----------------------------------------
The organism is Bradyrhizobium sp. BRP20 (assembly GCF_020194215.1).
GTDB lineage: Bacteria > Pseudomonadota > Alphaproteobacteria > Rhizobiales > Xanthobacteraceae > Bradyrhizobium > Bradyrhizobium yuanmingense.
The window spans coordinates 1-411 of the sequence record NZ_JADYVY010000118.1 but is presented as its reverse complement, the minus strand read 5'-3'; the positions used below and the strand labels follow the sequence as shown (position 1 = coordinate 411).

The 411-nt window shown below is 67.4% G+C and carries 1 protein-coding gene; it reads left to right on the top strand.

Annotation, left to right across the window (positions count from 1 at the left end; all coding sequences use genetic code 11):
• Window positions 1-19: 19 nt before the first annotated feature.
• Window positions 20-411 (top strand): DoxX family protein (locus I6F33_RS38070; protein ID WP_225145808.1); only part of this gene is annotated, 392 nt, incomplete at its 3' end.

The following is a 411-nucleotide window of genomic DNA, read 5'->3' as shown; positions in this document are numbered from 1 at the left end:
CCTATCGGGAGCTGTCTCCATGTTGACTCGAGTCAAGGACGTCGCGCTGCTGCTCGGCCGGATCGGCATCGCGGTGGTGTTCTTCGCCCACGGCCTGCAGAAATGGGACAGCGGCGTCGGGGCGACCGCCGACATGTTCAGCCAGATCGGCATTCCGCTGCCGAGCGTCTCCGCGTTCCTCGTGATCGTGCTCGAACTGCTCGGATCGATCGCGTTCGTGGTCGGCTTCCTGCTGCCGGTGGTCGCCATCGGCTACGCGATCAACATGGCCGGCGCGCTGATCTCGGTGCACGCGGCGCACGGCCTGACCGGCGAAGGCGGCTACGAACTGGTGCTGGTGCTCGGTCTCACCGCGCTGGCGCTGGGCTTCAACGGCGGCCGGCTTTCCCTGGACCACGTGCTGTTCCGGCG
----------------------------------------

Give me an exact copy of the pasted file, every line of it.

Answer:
The organism is Bradyrhizobium sp. BRP20 (assembly GCF_020194215.1).
GTDB lineage: Bacteria > Pseudomonadota > Alphaproteobacteria > Rhizobiales > Xanthobacteraceae > Bradyrhizobium > Bradyrhizobium yuanmingense.
The window spans coordinates 1-411 of the sequence record NZ_JADYVY010000118.1 but is presented as its reverse complement, the minus strand read 5'-3'; the positions used below and the strand labels follow the sequence as shown (position 1 = coordinate 411).

The 411-nt window shown below is 67.4% G+C and carries 1 protein-coding gene; it reads left to right on the top strand.

Annotation, left to right across the window (positions count from 1 at the left end; all coding sequences use genetic code 11):
• Window positions 1-19: 19 nt before the first annotated feature.
• Window positions 20-411 (top strand): DoxX family protein (locus I6F33_RS38070; protein ID WP_225145808.1); only part of this gene is annotated, 392 nt, incomplete at its 3' end.

The following is a 411-nucleotide window of genomic DNA, read 5'->3' as shown; positions in this document are numbered from 1 at the left end:
CCTATCGGGAGCTGTCTCCATGTTGACTCGAGTCAAGGACGTCGCGCTGCTGCTCGGCCGGATCGGCATCGCGGTGGTGTTCTTCGCCCACGGCCTGCAGAAATGGGACAGCGGCGTCGGGGCGACCGCCGACATGTTCAGCCAGATCGGCATTCCGCTGCCGAGCGTCTCCGCGTTCCTCGTGATCGTGCTCGAACTGCTCGGATCGATCGCGTTCGTGGTCGGCTTCCTGCTGCCGGTGGTCGCCATCGGCTACGCGATCAACATGGCCGGCGCGCTGATCTCGGTGCACGCGGCGCACGGCCTGACCGGCGAAGGCGGCTACGAACTGGTGCTGGTGCTCGGTCTCACCGCGCTGGCGCTGGGCTTCAACGGCGGCCGGCTTTCCCTGGACCACGTGCTGTTCCGGCG